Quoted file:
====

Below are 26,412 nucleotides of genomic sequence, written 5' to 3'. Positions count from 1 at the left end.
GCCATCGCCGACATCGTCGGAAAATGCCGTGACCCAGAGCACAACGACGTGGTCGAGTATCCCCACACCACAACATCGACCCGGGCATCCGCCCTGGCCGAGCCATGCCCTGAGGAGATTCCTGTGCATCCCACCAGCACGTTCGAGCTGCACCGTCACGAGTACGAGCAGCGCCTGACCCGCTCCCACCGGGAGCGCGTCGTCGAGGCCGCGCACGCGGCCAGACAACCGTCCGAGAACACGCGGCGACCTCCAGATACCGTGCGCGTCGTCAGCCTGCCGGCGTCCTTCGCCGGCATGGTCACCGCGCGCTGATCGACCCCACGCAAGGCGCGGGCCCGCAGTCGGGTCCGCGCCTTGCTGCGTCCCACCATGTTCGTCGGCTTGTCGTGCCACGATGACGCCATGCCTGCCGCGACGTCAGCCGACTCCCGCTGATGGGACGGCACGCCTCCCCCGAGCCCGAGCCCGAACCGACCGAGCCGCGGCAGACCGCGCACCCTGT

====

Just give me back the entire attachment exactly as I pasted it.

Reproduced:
Below are 26,412 nucleotides of genomic sequence, written 5' to 3'. Positions count from 1 at the left end.
GCCATCGCCGACATCGTCGGAAAATGCCGTGACCCAGAGCACAACGACGTGGTCGAGTATCCCCACACCACAACATCGACCCGGGCATCCGCCCTGGCCGAGCCATGCCCTGAGGAGATTCCTGTGCATCCCACCAGCACGTTCGAGCTGCACCGTCACGAGTACGAGCAGCGCCTGACCCGCTCCCACCGGGAGCGCGTCGTCGAGGCCGCGCACGCGGCCAGACAACCGTCCGAGAACACGCGGCGACCTCCAGATACCGTGCGCGTCGTCAGCCTGCCGGCGTCCTTCGCCGGCATGGTCACCGCGCGCTGATCGACCCCACGCAAGGCGCGGGCCCGCAGTCGGGTCCGCGCCTTGCTGCGTCCCACCATGTTCGTCGGCTTGTCGTGCCACGATGACGCCATGCCTGCCGCGACGTCAGCCGACTCCCGCTGATGGGACGGCACGCCTCCCCCGAGCCCGAGCCCGAACCGACCGAGCCGCGGCAGACCGCGCACCCTGT